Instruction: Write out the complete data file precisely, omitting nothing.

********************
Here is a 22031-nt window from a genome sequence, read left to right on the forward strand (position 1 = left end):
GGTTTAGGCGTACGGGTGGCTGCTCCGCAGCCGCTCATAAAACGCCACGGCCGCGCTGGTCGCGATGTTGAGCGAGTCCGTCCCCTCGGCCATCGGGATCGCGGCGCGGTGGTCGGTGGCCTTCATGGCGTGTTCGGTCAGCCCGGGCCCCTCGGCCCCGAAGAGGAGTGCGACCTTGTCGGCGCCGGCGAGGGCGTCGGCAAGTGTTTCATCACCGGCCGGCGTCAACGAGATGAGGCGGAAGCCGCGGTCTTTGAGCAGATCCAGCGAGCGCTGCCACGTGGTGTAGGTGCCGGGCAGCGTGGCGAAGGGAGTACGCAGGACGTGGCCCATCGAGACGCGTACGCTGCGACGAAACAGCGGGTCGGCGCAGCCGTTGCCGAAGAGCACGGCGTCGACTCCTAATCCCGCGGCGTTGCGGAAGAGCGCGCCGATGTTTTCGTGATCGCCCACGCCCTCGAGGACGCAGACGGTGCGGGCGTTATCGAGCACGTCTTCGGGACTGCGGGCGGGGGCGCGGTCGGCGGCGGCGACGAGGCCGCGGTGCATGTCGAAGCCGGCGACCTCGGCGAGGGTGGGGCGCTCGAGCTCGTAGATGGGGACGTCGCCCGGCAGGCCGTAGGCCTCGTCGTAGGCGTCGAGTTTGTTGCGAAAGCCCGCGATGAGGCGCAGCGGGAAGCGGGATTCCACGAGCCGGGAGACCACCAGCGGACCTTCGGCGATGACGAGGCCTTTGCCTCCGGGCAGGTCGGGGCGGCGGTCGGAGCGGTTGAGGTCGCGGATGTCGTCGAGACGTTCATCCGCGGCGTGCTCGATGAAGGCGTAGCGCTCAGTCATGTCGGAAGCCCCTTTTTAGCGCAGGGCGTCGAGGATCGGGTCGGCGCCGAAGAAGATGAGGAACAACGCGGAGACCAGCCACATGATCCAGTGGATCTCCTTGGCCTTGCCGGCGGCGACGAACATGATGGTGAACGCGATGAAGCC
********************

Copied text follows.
Here is a 22031-nt window from a genome sequence, read left to right on the forward strand (position 1 = left end):
GGTTTAGGCGTACGGGTGGCTGCTCCGCAGCCGCTCATAAAACGCCACGGCCGCGCTGGTCGCGATGTTGAGCGAGTCCGTCCCCTCGGCCATCGGGATCGCGGCGCGGTGGTCGGTGGCCTTCATGGCGTGTTCGGTCAGCCCGGGCCCCTCGGCCCCGAAGAGGAGTGCGACCTTGTCGGCGCCGGCGAGGGCGTCGGCAAGTGTTTCATCACCGGCCGGCGTCAACGAGATGAGGCGGAAGCCGCGGTCTTTGAGCAGATCCAGCGAGCGCTGCCACGTGGTGTAGGTGCCGGGCAGCGTGGCGAAGGGAGTACGCAGGACGTGGCCCATCGAGACGCGTACGCTGCGACGAAACAGCGGGTCGGCGCAGCCGTTGCCGAAGAGCACGGCGTCGACTCCTAATCCCGCGGCGTTGCGGAAGAGCGCGCCGATGTTTTCGTGATCGCCCACGCCCTCGAGGACGCAGACGGTGCGGGCGTTATCGAGCACGTCTTCGGGACTGCGGGCGGGGGCGCGGTCGGCGGCGGCGACGAGGCCGCGGTGCATGTCGAAGCCGGCGACCTCGGCGAGGGTGGGGCGCTCGAGCTCGTAGATGGGGACGTCGCCCGGCAGGCCGTAGGCCTCGTCGTAGGCGTCGAGTTTGTTGCGAAAGCCCGCGATGAGGCGCAGCGGGAAGCGGGATTCCACGAGCCGGGAGACCACCAGCGGACCTTCGGCGATGACGAGGCCTTTGCCTCCGGGCAGGTCGGGGCGGCGGTCGGAGCGGTTGAGGTCGCGGATGTCGTCGAGACGTTCATCCGCGGCGTGCTCGATGAAGGCGTAGCGCTCAGTCATGTCGGAAGCCCCTTTTTAGCGCAGGGCGTCGAGGATCGGGTCGGCGCCGAAGAAGATGAGGAACAACGCGGAGACCAGCCACATGATCCAGTGGATCTCCTTGGCCTTGCCGGCGGCGACGAACATGATGGTGAACGCGATGAAGCC